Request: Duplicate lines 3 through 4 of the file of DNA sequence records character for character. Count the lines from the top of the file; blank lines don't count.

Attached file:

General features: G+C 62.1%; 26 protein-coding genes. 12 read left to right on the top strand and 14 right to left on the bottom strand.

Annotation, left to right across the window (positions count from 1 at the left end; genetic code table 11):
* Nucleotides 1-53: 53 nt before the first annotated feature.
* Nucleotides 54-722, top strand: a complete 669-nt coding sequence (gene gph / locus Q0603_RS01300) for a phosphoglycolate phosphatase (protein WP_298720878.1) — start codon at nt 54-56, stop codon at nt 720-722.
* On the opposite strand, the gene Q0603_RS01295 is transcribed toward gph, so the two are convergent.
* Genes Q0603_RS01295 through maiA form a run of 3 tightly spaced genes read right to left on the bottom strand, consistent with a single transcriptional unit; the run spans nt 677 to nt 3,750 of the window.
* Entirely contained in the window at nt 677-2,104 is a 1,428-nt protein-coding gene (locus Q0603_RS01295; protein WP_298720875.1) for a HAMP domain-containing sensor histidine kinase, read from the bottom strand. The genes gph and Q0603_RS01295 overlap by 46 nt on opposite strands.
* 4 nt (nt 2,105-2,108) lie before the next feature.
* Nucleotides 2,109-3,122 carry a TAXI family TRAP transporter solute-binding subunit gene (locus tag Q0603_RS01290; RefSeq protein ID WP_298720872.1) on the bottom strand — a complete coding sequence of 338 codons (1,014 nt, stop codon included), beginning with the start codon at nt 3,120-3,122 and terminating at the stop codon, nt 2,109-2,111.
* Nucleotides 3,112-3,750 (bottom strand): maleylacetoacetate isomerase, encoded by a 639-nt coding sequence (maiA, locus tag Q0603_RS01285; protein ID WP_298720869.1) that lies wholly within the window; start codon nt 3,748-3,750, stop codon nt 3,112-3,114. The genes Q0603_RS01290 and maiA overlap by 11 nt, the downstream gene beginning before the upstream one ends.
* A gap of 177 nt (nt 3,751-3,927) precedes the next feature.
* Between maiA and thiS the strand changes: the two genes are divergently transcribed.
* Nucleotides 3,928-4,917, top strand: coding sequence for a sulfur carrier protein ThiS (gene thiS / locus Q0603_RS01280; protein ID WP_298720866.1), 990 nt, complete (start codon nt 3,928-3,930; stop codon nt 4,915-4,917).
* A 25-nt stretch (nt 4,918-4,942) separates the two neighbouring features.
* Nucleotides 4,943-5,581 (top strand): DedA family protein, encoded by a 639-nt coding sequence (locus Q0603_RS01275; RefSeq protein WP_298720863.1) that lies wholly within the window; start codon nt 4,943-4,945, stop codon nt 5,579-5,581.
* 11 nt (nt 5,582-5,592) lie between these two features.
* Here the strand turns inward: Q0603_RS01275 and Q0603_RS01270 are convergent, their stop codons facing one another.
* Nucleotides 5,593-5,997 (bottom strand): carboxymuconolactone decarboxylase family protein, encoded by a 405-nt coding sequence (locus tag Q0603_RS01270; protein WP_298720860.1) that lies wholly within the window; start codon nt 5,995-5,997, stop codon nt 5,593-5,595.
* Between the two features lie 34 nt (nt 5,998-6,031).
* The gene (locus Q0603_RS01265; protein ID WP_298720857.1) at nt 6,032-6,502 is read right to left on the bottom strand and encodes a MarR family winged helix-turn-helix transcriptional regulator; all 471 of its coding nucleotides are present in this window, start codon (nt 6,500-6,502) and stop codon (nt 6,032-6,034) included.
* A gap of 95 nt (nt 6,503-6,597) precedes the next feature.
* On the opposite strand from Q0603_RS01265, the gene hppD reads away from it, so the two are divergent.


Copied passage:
* Nucleotides 1-53: 53 nt before the first annotated feature.
* Nucleotides 54-722, top strand: a complete 669-nt coding sequence (gene gph / locus Q0603_RS01300) for a phosphoglycolate phosphatase (protein WP_298720878.1) — start codon at nt 54-56, stop codon at nt 720-722.